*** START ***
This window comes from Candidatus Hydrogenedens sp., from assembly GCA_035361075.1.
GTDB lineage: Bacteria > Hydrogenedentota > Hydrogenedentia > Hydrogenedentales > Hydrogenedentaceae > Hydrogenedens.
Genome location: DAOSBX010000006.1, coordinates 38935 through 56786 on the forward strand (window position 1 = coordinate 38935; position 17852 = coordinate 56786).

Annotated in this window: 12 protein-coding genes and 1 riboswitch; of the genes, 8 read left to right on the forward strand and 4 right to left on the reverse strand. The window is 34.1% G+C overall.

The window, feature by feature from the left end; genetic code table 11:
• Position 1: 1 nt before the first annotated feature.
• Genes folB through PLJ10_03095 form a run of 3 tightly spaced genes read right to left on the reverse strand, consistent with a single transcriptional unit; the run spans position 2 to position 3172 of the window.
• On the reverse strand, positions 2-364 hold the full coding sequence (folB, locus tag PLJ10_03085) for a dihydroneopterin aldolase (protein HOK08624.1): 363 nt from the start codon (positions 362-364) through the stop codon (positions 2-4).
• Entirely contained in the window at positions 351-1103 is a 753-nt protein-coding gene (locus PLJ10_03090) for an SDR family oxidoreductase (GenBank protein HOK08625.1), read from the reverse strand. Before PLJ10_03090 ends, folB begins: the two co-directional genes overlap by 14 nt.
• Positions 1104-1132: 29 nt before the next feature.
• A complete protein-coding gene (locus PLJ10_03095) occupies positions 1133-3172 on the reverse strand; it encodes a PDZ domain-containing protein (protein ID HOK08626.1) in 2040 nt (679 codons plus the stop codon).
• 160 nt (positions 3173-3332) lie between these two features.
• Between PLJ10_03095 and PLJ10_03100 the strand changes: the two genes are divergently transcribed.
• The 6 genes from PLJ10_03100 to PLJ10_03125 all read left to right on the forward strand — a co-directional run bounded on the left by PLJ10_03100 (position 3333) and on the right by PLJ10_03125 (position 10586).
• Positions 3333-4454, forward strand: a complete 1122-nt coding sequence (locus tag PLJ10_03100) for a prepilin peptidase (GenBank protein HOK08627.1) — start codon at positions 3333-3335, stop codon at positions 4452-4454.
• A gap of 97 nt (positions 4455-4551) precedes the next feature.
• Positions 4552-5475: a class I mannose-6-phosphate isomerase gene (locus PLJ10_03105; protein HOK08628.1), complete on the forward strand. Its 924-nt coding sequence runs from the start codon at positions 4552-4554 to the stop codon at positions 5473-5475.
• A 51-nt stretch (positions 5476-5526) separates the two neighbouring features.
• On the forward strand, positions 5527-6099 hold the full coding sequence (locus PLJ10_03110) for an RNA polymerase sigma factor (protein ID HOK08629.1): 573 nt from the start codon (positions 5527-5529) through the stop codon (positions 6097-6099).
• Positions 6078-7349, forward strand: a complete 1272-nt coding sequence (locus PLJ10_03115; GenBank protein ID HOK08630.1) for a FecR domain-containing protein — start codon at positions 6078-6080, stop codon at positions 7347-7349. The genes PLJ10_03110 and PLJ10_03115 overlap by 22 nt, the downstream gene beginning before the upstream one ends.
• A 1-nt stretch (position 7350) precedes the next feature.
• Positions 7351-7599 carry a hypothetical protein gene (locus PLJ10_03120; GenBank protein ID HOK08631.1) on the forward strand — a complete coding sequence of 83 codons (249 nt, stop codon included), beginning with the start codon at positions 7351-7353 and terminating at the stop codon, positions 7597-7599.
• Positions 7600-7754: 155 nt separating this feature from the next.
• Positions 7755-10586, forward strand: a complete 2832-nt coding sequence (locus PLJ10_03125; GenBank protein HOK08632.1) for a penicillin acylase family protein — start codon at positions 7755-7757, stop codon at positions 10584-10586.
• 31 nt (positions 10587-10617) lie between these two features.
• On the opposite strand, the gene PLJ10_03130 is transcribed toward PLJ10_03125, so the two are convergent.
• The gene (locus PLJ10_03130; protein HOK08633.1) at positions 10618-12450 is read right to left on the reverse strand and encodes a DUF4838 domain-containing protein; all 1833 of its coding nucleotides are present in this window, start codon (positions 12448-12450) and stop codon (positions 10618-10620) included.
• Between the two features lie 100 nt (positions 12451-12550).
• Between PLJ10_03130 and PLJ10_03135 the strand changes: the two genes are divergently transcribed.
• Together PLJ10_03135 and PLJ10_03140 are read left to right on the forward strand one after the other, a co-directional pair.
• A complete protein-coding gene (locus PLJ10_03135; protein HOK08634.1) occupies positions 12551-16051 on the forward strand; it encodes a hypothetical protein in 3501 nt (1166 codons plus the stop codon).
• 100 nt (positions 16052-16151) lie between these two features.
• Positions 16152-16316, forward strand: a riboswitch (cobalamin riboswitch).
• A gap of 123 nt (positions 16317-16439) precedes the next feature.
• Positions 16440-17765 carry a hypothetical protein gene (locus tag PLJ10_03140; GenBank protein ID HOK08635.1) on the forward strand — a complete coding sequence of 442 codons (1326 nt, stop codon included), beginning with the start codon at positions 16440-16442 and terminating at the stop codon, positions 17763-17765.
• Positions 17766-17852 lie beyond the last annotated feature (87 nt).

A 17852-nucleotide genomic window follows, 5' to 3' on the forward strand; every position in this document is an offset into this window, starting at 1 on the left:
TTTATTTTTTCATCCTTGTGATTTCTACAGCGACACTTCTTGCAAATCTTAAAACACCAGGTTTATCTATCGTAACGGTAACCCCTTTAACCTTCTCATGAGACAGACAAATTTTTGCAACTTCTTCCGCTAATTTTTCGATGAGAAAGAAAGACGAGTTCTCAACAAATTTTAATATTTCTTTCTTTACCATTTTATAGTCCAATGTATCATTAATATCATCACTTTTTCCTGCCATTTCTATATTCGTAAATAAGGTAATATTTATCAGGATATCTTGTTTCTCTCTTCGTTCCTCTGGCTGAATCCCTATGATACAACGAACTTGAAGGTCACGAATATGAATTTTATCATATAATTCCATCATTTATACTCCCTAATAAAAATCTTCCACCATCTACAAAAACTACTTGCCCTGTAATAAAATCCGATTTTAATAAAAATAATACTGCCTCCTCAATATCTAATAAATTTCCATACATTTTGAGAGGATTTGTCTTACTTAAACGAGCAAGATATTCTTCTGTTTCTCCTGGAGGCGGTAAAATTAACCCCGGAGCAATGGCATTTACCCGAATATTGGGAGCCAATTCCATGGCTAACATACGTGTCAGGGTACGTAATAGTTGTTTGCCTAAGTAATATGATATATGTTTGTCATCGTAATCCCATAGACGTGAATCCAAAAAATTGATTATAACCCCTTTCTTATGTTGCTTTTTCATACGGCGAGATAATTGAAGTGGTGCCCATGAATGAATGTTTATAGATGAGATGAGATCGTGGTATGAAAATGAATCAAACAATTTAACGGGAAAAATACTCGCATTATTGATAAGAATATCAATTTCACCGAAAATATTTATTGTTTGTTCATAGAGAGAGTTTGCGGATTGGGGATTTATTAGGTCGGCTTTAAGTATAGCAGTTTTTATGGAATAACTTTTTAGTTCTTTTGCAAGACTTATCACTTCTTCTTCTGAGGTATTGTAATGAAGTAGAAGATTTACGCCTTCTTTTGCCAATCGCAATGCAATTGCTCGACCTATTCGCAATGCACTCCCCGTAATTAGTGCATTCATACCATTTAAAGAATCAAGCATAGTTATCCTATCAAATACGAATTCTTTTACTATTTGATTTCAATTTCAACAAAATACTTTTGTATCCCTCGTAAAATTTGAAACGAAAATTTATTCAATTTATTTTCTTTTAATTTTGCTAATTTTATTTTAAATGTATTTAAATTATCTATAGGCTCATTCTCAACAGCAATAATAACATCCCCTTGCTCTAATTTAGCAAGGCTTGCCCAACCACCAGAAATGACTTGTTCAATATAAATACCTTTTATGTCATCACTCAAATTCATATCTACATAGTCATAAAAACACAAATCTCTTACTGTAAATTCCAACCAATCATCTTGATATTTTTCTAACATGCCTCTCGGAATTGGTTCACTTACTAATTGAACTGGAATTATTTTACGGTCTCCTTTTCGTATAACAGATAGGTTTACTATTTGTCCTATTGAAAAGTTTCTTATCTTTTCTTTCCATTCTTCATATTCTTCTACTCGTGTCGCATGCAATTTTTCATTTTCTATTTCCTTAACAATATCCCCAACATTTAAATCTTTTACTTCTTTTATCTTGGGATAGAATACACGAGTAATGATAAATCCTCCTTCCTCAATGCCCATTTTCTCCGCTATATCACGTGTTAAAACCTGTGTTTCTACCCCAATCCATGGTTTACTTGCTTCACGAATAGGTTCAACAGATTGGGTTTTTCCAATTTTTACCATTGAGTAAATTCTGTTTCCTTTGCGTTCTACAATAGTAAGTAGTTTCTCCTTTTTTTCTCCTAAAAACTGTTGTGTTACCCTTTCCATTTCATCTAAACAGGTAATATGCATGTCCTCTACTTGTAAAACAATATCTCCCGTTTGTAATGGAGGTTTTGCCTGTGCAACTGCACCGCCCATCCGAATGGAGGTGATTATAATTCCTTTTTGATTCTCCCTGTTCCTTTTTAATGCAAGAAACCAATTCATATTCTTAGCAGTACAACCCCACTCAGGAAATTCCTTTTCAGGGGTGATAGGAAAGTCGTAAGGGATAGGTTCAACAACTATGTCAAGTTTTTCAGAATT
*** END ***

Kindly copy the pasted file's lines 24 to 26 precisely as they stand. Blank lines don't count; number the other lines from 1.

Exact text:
• Positions 7755-10586, forward strand: a complete 2832-nt coding sequence (locus PLJ10_03125; GenBank protein HOK08632.1) for a penicillin acylase family protein — start codon at positions 7755-7757, stop codon at positions 10584-10586.
• 31 nt (positions 10587-10617) lie between these two features.
• On the opposite strand, the gene PLJ10_03130 is transcribed toward PLJ10_03125, so the two are convergent.